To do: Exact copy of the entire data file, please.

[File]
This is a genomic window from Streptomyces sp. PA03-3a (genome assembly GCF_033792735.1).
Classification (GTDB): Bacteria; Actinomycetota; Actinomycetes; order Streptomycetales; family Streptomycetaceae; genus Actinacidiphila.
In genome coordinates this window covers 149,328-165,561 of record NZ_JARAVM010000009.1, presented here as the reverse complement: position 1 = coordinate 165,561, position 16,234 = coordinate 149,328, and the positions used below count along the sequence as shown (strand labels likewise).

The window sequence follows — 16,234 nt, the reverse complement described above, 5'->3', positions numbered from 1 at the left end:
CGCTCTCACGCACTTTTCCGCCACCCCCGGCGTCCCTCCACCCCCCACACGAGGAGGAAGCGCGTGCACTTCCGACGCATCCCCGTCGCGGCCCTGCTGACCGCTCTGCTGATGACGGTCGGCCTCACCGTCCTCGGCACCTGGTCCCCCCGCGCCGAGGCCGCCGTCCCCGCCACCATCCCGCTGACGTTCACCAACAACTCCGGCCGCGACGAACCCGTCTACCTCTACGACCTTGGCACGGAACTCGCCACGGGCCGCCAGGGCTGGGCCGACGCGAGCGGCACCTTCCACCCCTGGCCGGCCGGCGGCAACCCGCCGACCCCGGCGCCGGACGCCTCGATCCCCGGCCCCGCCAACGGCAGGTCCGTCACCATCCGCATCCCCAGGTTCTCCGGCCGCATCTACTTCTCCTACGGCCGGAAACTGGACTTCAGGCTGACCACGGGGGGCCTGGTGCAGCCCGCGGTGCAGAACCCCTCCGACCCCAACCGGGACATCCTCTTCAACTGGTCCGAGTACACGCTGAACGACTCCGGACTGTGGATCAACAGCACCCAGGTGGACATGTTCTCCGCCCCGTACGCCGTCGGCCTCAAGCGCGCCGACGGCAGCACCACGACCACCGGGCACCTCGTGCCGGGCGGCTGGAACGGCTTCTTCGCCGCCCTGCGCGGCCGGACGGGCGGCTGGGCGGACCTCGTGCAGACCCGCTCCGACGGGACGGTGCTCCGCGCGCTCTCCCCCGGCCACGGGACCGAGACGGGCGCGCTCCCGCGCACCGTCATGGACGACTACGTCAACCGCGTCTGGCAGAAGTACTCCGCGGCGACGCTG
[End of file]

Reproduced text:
This is a genomic window from Streptomyces sp. PA03-3a (genome assembly GCF_033792735.1).
Classification (GTDB): Bacteria; Actinomycetota; Actinomycetes; order Streptomycetales; family Streptomycetaceae; genus Actinacidiphila.
In genome coordinates this window covers 149,328-165,561 of record NZ_JARAVM010000009.1, presented here as the reverse complement: position 1 = coordinate 165,561, position 16,234 = coordinate 149,328, and the positions used below count along the sequence as shown (strand labels likewise).

The window sequence follows — 16,234 nt, the reverse complement described above, 5'->3', positions numbered from 1 at the left end:
CGCTCTCACGCACTTTTCCGCCACCCCCGGCGTCCCTCCACCCCCCACACGAGGAGGAAGCGCGTGCACTTCCGACGCATCCCCGTCGCGGCCCTGCTGACCGCTCTGCTGATGACGGTCGGCCTCACCGTCCTCGGCACCTGGTCCCCCCGCGCCGAGGCCGCCGTCCCCGCCACCATCCCGCTGACGTTCACCAACAACTCCGGCCGCGACGAACCCGTCTACCTCTACGACCTTGGCACGGAACTCGCCACGGGCCGCCAGGGCTGGGCCGACGCGAGCGGCACCTTCCACCCCTGGCCGGCCGGCGGCAACCCGCCGACCCCGGCGCCGGACGCCTCGATCCCCGGCCCCGCCAACGGCAGGTCCGTCACCATCCGCATCCCCAGGTTCTCCGGCCGCATCTACTTCTCCTACGGCCGGAAACTGGACTTCAGGCTGACCACGGGGGGCCTGGTGCAGCCCGCGGTGCAGAACCCCTCCGACCCCAACCGGGACATCCTCTTCAACTGGTCCGAGTACACGCTGAACGACTCCGGACTGTGGATCAACAGCACCCAGGTGGACATGTTCTCCGCCCCGTACGCCGTCGGCCTCAAGCGCGCCGACGGCAGCACCACGACCACCGGGCACCTCGTGCCGGGCGGCTGGAACGGCTTCTTCGCCGCCCTGCGCGGCCGGACGGGCGGCTGGGCGGACCTCGTGCAGACCCGCTCCGACGGGACGGTGCTCCGCGCGCTCTCCCCCGGCCACGGGACCGAGACGGGCGCGCTCCCGCGCACCGTCATGGACGACTACGTCAACCGCGTCTGGCAGAAGTACTCCGCGGCGACGCTG